A core value of the Baldrige Quality Criteria is to understand organizational performance in terms of a system. No where is this more important than in leadership. Leadership is a system and therefore is the primary platform from which leaders operate.
It was my first post college job and I had been promoted to a leadership position. Not really knowing what this meant, other than telling a few others what to do, I read books on leadership. Most of the ones I read were biographies of military leaders. Generals Patton and MacArthur come to memory. Let’s just say that a young man in his early twenties should never try manage and lead volunteers like Patton and MacArthur managed and lead their armies. I was an unmitigated disaster. I was managing large groups of volunteers and they did not exactly appreciate my style of leadership. They also let me and my boss know about it. I understood leadership as a practice of one person – me – rather than a system with a unique set of requirements.
Today, Amazon lists nearly 300,000 books on leadership. But do any of them create the link between developing leaders and organizational performance? The theory is that leadership development of the individual will lead to greater organizational performance. But does the theory work? In a paper titled: How Effective is Leadership Development? Authors Dr. Ian Hayward and Shrine Voller state: It remains beyond most organizations’ assessment capabilities to demonstrate a causal link between leadership development and organizational performance.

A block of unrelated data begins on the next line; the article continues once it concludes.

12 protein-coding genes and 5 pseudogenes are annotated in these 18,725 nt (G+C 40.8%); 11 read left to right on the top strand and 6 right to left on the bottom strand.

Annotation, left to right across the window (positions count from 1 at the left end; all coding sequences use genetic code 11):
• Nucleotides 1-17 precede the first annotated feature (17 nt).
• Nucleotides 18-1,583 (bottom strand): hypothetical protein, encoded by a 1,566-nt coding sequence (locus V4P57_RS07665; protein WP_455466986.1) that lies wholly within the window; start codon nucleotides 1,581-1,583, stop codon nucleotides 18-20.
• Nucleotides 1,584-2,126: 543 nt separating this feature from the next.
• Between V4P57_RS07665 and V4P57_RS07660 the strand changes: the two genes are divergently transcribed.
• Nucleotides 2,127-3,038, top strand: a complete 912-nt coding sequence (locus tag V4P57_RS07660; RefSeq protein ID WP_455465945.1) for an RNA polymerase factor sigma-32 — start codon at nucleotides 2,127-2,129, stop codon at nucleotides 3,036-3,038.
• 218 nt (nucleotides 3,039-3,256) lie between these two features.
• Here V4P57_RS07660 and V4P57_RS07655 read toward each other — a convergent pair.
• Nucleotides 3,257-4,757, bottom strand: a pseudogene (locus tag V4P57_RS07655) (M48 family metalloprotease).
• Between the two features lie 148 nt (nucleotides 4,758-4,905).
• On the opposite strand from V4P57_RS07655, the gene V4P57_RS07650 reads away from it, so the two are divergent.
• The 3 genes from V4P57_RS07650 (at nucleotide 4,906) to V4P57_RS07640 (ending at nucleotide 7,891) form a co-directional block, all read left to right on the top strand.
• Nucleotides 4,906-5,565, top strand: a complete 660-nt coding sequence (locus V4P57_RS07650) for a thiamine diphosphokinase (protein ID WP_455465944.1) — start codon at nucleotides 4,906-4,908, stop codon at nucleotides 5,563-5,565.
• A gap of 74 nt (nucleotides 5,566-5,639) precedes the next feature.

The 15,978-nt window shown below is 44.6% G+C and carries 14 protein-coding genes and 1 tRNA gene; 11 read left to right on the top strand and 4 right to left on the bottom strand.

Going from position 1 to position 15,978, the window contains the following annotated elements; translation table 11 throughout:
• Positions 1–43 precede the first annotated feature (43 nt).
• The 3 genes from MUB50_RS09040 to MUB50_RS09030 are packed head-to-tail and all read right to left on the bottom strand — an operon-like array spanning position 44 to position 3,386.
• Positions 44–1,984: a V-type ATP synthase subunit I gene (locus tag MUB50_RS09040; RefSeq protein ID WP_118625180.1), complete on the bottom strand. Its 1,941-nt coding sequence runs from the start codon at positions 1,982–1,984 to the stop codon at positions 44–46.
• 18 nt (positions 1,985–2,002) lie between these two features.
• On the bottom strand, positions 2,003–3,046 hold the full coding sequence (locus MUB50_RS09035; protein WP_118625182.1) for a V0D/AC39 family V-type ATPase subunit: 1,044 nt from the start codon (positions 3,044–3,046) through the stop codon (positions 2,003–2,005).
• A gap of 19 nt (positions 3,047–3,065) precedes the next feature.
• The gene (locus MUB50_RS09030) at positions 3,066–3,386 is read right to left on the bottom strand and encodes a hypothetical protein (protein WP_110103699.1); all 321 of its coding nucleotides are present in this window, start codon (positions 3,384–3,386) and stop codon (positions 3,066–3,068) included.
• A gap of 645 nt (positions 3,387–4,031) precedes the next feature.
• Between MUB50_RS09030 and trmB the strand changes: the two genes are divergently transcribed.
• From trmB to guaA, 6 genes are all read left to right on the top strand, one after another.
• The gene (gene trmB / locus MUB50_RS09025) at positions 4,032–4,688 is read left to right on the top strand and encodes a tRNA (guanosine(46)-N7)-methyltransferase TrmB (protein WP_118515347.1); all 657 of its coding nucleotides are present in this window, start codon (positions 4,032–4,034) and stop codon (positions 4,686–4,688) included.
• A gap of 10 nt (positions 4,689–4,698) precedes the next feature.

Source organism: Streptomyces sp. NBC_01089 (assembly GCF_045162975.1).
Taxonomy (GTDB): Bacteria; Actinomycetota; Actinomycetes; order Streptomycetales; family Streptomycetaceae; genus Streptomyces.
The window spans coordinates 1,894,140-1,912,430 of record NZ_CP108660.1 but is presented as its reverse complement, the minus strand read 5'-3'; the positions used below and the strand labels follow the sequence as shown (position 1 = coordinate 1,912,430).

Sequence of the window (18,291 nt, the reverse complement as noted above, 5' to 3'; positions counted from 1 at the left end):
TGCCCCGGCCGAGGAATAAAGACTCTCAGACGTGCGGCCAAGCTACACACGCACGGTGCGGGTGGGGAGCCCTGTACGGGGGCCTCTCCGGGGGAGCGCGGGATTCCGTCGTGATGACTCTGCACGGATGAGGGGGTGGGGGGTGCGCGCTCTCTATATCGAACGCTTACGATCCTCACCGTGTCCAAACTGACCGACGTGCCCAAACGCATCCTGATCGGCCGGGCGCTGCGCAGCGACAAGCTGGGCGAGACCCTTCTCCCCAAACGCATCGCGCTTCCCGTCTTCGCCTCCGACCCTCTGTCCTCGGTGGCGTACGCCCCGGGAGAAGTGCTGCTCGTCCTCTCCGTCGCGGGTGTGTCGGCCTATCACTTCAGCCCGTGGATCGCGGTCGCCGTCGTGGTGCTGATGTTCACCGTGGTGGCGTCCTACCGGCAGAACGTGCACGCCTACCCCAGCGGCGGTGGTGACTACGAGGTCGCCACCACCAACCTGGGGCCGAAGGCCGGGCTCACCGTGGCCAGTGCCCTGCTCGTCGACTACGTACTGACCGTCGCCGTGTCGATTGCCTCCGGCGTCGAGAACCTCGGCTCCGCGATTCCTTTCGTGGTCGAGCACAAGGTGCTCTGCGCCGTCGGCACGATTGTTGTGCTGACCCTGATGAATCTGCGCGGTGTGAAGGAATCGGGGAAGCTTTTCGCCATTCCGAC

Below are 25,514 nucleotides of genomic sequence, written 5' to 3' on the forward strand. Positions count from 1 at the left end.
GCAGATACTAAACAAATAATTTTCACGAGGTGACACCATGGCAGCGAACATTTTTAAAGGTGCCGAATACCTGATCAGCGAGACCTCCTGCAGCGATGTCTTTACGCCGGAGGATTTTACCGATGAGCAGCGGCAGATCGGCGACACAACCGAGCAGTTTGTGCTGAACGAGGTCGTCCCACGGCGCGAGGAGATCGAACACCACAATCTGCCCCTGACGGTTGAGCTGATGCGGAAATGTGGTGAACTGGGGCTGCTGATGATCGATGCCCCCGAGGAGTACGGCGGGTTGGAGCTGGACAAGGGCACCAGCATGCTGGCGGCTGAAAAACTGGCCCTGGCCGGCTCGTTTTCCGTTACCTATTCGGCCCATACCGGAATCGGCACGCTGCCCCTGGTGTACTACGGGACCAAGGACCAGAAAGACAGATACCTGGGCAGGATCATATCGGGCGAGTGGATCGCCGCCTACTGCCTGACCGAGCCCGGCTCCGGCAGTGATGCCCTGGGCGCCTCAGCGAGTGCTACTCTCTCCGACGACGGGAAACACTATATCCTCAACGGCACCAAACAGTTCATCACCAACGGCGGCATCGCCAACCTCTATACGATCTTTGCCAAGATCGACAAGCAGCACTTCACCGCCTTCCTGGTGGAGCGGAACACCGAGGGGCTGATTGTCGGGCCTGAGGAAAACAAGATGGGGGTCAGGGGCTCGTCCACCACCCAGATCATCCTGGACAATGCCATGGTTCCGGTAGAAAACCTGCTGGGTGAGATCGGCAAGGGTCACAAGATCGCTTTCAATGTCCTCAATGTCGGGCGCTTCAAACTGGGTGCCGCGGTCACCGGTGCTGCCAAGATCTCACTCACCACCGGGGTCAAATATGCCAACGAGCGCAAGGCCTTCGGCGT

In a scholarly paper, titled Managing Leadership from a Systemic Perspective, (London Metropolitan University Business School) Dr. William Tate argues that leadership should be understood from the perspective of a system not a collective group of individuals. He states: An organization’s services are delivered to customers and markets by systems, not by individuals. So why do we almost always view leadership as traits of the individual rather than a set of requirements of a system? Maybe because we are locked into the hero worship of great transformative leaders – Patton, Churchill, Jobs, Gates, Welch, Kennedy, King, Gandhi, Mandela, etc. However, in doing so, we fail to recognize that organizational work, delivering products and services to consumers, customers, stakeholders, citizens, and patients is done through designed systems. In designing a leadership system, we must first ask: what are the requirements of the system? This should be the first step in any discussion of organizational leadership – what are the requirements? We do so in every other system, why not do it in a system of leadership?